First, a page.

My eye must have kindled at that, for he smiled at me.
“You are like all Americans. They leave their own homes and make new governments, yess? Those men in Oregon haf made a new government for themselfs, and they tax those English traders to pay for a government which iss American!”
I studied him now closely. If he had indeed lived so long in the Oregon settlements, he knew far more about certain things than I did.
“News travels slowly over so great a distance,” said I. “Of course I know nothing of these matters except that last year and the year before the missionaries have come east to ask us for more settlers to come out to Oregon. I presume they want their churches filled.”
“But most their farms!” said the old man.
“You have been at Fort Vancouver?”
He nodded. “Also to Fort Colville, far north; also to what they call California, far south; and again to what they may yet call Fort Victoria. I haf seen many posts of the Hudson Bay Company.”
I was afraid my eyes showed my interest; but he went on.
“I haf been, in the Columbia country, and in the Willamette country, where most of your Americans are settled. I know somewhat of California. Mr. Howard, of the Hudson Bay Company, knows also of this country of California. He said to those English gentlemans at our meeting last night that England should haf someting to offset California on the west coast; because, though Mexico claims California, the Yankees really rule there, and will rule there yet more. He iss right; but they laughed at him.”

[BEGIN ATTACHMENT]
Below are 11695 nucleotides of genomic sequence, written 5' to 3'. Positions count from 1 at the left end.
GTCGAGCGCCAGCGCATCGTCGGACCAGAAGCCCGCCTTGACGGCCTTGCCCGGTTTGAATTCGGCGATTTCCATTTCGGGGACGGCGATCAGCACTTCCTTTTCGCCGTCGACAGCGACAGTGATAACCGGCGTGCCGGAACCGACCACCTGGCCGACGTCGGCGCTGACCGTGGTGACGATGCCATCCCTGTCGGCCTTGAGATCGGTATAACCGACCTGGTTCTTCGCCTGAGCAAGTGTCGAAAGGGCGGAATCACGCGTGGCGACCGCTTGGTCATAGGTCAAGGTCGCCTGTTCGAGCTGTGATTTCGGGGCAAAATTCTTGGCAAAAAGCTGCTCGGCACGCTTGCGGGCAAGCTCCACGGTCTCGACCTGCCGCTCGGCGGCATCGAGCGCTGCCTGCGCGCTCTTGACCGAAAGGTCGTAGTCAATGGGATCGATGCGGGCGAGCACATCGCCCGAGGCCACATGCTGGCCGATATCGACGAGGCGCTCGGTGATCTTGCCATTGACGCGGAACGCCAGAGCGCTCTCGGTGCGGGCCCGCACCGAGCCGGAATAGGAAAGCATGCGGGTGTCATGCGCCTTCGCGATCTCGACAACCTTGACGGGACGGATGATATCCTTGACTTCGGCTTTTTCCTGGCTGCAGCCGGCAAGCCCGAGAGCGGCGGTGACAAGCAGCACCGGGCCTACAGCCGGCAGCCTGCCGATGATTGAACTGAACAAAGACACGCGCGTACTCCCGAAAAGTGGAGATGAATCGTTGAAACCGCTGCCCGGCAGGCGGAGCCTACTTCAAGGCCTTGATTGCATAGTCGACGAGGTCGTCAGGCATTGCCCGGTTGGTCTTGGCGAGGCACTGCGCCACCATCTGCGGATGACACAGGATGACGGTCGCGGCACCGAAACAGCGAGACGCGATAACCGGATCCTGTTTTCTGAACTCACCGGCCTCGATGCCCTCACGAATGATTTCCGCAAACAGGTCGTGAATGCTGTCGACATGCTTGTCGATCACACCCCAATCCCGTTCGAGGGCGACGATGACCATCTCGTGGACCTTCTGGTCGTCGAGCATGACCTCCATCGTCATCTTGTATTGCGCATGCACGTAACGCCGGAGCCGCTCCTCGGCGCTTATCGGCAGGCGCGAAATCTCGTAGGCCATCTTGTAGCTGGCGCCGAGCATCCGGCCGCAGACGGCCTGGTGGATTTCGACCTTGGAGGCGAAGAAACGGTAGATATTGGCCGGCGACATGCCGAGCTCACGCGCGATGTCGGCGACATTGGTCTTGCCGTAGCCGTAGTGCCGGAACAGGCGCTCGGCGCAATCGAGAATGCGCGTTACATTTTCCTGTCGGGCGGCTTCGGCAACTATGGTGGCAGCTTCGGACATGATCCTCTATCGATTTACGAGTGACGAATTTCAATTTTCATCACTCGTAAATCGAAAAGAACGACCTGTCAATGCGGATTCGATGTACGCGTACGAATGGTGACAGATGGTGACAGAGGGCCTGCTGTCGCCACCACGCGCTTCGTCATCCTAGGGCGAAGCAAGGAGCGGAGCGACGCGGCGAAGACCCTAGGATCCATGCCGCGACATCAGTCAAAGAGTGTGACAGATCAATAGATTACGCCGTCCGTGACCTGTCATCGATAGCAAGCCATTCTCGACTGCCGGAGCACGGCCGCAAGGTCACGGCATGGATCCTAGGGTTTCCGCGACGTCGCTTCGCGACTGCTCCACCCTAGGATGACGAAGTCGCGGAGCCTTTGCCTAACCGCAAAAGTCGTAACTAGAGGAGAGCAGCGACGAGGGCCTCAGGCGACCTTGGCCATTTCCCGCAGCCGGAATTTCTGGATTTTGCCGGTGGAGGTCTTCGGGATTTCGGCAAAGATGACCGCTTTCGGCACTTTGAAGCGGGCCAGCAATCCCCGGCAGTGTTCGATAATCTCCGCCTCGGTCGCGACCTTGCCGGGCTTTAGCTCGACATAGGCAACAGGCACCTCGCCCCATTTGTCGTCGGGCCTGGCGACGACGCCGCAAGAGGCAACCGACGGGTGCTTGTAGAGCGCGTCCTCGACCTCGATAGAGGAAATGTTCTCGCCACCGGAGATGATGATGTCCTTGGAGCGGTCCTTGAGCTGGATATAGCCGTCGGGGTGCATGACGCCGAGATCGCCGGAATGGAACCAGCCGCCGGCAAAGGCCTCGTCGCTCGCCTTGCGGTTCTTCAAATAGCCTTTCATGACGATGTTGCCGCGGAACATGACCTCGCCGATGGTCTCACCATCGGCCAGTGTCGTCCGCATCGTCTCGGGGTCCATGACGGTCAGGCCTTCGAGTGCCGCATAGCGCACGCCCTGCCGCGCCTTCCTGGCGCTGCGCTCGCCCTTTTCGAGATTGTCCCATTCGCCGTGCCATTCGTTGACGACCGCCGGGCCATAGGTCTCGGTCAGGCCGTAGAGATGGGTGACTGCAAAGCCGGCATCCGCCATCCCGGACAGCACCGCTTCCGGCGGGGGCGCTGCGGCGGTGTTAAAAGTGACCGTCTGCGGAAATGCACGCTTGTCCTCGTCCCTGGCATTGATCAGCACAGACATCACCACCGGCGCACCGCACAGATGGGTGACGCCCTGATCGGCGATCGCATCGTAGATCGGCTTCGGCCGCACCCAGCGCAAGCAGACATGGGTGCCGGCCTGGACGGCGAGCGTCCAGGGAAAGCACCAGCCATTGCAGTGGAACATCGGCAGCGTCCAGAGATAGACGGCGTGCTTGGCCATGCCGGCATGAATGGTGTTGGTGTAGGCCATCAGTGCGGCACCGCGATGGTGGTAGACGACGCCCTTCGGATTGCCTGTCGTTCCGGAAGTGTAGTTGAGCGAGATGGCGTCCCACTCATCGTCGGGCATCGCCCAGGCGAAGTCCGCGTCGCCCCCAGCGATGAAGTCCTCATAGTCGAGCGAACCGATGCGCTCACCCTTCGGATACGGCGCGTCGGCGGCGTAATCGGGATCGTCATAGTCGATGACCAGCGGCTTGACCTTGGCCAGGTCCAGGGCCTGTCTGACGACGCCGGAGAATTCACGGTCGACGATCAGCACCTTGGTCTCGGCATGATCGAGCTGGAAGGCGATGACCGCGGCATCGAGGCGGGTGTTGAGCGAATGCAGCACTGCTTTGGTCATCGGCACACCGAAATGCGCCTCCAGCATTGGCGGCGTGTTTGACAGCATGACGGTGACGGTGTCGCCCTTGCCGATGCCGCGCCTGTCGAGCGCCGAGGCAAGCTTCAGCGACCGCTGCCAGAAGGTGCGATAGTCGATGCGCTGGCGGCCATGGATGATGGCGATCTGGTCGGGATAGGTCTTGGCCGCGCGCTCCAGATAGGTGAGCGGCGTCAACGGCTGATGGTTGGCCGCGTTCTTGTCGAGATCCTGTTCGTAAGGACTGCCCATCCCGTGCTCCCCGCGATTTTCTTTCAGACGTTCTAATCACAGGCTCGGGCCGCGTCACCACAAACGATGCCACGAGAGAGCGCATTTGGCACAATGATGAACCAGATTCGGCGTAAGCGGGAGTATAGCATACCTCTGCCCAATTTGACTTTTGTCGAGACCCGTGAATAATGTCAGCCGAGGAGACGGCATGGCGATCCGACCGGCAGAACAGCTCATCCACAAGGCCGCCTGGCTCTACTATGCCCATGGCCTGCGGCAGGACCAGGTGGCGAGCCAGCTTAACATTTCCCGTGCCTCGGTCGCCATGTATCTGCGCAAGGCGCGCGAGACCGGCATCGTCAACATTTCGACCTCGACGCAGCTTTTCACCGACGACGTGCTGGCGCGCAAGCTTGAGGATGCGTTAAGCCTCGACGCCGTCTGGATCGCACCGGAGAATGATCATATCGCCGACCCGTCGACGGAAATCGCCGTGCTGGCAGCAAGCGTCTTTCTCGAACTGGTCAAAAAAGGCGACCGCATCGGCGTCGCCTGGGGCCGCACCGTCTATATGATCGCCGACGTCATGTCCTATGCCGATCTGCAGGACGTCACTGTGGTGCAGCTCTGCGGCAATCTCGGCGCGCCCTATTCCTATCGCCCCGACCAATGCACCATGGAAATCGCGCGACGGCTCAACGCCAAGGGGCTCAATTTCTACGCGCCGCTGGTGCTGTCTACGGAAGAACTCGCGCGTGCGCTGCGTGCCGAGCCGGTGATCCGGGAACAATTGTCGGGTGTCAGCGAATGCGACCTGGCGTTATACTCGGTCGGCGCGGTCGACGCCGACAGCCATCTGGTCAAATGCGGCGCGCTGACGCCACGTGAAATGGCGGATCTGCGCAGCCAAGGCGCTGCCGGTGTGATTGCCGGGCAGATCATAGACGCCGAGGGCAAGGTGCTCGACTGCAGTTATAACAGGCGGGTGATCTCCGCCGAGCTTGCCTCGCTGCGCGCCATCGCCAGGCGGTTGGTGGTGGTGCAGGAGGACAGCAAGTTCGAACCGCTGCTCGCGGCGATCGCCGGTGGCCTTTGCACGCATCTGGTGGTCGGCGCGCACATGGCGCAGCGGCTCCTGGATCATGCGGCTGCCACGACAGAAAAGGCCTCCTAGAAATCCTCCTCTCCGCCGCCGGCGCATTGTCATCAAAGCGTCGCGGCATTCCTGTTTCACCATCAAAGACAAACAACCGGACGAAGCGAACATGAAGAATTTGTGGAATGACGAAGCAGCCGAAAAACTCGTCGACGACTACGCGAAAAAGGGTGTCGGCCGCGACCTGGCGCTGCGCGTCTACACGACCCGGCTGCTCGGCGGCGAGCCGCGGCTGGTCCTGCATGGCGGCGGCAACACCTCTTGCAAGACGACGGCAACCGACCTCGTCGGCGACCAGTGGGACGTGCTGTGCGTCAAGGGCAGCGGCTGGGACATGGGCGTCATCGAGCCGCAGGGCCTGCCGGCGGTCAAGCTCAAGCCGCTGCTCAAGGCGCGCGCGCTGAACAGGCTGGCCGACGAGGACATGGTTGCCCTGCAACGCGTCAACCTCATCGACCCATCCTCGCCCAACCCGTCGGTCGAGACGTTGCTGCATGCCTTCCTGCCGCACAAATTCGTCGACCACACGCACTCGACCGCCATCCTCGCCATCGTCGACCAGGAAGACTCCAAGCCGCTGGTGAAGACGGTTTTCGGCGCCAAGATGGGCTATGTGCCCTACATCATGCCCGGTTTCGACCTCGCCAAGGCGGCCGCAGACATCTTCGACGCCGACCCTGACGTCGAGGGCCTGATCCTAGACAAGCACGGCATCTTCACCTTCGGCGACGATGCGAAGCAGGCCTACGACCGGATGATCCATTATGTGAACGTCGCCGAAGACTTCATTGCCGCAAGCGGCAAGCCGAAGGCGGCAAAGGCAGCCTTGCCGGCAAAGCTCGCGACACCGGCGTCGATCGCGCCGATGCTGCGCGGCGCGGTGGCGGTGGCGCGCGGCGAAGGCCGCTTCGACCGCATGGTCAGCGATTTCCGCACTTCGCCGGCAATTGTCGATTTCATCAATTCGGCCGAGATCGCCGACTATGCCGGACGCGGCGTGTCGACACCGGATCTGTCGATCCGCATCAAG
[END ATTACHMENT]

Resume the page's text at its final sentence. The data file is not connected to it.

“Oh, I think little will come of all this talk,” I said carelessly. “It is very far, out to Oregon.” Yet all the time my heart was leaping. So he had been there, at that very meeting of which I could learn nothing!
“You know not what you say. A thousand men came into Oregon last year. It iss like one of the great migrations of the peoples of Asia, of Europe. I say to you, it iss a great epoch. There iss a folk-movement such as we haf not seen since the days of the Huns, the Goths, the Vandals, since the Cimri movement. It iss an epoch, my friend! It iss fate that iss in it.”
“So, then, it is a great country?” I asked.
“It iss so great, these traders do not wish it known. They wish only that it may be savage; also that their posts and their harems may be undisturbed. That iss what they wish. These Scots go wild again, in the wilderness. They trade and they travel, but it iss not homes they build. Sir George Simpson wants steel traps and not ploughs west of the Rockies. That iss all!”
“They do not speak so of Doctor McLaughlin,” I began tentatively.
“My friend, a great man, McLaughlin, believe me! But he iss not McKay; he iss not Simpson; he iss not Behrens; he iss not Colville; he iss not Douglas. And I say to you, as I learned last night—you see, they asked me also to tell what I knew of Oregon—I say to you that last night McLaughlin was deposed. He iss in charge no more—so soon as they can get word to him, he loses his place at Vancouver.”